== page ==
Autism or autism spectrum disorder (ASD) is a lifelong neuro-developmental condition. It is characterised by:
The worldwide prevalence of ASD is estimated to be about 1%. The local prevalence rates are not known exactly but there are at least 400 new cases diagnosed annually in Singapore.
The risk of a sibling having ASD is up to about 20%.
There is no one cause of autism. Most cases of autism appear to be caused by a combination of genetic and environmental factors influencing early brain development.
Autism is not caused by a child’s upbringing and social circumstances. It is not due to the fault of the individual with autism.
So far, research has not demonstrated a link between vaccination and autism.
There are some who believe that oral supplements or special diets can help reduce behaviours associated with autism but this has not yet been proven with well conducted trials and we cannot comment on its safety and usefulness currently.
A child with ASD may have one or more of the following difficulties:
ASD is a spectrum and symptoms may vary
from child to child depending on various
reasons such as age, developmental level,
If you have any concerns about your child’s
communication, behaviour or social and play
skills, or if your child has one or more of the
above clinical features, you should inform a
healthcare professional(s) as soon as possible,
as early diagnosis and intervention is
A full evaluation should be done by a multidisciplinary team of healthcare professionals, which may include a paediatrician specialising in behavioural and developmental paediatrics, a child psychiatrist or psychologist, and a speech or occupational therapist. Doctors may also call for a hearing test to be performed by an audiologist to ensure that hearing loss is not the primary underlying reason for the lack of social communication and interaction.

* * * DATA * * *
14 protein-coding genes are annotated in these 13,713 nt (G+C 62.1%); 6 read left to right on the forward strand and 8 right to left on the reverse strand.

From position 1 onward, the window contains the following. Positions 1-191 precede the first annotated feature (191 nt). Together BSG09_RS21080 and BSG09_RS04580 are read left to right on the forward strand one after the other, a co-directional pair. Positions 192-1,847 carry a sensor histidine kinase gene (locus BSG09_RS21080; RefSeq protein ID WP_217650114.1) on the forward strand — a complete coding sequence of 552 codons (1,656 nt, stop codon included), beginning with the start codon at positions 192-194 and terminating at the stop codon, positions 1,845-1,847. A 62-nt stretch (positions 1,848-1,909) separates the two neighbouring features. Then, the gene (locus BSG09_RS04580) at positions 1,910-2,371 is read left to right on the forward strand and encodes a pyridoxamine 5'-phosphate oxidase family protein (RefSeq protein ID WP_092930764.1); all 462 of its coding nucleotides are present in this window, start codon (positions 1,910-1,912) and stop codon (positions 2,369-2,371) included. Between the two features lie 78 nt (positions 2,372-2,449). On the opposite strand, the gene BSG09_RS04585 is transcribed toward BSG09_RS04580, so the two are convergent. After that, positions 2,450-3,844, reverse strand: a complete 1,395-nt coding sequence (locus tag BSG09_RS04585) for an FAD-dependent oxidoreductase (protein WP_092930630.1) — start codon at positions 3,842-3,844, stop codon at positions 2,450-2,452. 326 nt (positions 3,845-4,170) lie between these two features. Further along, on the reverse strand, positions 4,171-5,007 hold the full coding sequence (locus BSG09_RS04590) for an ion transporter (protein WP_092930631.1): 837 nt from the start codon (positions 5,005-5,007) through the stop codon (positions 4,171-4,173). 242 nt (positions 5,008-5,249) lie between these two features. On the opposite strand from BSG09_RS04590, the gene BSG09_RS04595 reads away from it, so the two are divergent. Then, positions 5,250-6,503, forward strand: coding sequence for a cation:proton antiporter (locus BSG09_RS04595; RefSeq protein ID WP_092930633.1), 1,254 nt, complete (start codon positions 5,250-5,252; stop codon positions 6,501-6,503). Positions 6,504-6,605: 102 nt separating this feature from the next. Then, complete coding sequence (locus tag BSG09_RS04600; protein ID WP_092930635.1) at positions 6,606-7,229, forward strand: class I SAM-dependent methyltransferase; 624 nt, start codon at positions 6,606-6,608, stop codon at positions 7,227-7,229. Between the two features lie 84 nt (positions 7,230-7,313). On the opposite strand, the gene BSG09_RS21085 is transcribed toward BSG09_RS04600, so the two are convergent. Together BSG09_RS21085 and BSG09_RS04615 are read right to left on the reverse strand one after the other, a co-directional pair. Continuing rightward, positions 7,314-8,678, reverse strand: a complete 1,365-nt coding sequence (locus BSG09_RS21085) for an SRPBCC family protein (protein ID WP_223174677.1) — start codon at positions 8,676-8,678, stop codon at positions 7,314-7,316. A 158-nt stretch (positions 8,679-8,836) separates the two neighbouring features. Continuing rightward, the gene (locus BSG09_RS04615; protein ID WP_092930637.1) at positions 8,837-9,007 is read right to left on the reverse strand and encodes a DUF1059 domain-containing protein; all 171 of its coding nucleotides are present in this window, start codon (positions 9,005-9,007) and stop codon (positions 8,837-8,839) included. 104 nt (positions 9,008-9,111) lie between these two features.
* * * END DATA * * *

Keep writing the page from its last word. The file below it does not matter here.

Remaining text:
There are several assessment tools that are available for diagnostic purposes, including the most commonly used Autism Diagnostic Observation Schedule (ADOS) and Autism Diagnostic Interview-Revised (ADI-R). These are conducted by psychologists who are trained to use them. Measures of the child’s speech and language skills and intellectual ability also help professionals plan intervention.
Having a formal diagnosis is useful because it helps people with autism and their families or school understand their difficulties and what can be done about them. It also allows people to access services and support.
Early intervention can make a big difference to many children with ASD by improving their skills and quality of life and helping them to be more independent. There are many treatment options for ASD which help improve outcomes for children.
Depending on the child’s presenting difficulties, different therapists (e.g. speech therapist, occupational therapist, psychologist) may support the development of the child’s skills in specific areas of need such as communication, social interaction, activities of daily living, and play skills. Some children may need more intensive intervention. In Singapore, these may be in the form of early intervention programmes provided by government-funded organisations or private centres.
There are no medications that treat the condition itself. However, some medications may be useful for minimising self-injurious or aggressive behaviours, associated anxiety or hyperactivity, or sleep difficulties in children with ASD.
There are many services that claim to provide complementary alternative treatments that can help children with ASD. However, these have not been proven in clinical trials and there is insufficient high quality evidence to support their use.
Please note that these are just some common behaviours and this list is not exhaustive.
For sessions with the child:
For parent interviews: